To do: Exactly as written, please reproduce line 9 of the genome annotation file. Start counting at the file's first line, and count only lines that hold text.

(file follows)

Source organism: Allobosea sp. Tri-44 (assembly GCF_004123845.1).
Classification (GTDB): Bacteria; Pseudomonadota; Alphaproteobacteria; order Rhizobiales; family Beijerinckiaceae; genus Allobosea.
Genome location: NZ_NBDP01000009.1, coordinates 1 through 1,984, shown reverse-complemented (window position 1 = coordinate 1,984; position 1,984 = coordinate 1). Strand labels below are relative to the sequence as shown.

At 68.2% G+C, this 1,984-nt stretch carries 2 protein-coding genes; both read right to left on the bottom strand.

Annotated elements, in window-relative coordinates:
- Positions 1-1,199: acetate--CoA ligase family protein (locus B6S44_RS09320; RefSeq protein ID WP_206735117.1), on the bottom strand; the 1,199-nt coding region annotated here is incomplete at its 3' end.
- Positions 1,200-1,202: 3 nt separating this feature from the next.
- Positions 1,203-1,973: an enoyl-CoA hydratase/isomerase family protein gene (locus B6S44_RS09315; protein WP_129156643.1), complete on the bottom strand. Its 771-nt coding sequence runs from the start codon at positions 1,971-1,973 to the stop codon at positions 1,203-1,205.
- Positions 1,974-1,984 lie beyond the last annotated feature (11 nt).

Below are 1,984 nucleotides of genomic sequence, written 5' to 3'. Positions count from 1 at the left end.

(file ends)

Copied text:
- Positions 1,974-1,984 lie beyond the last annotated feature (11 nt).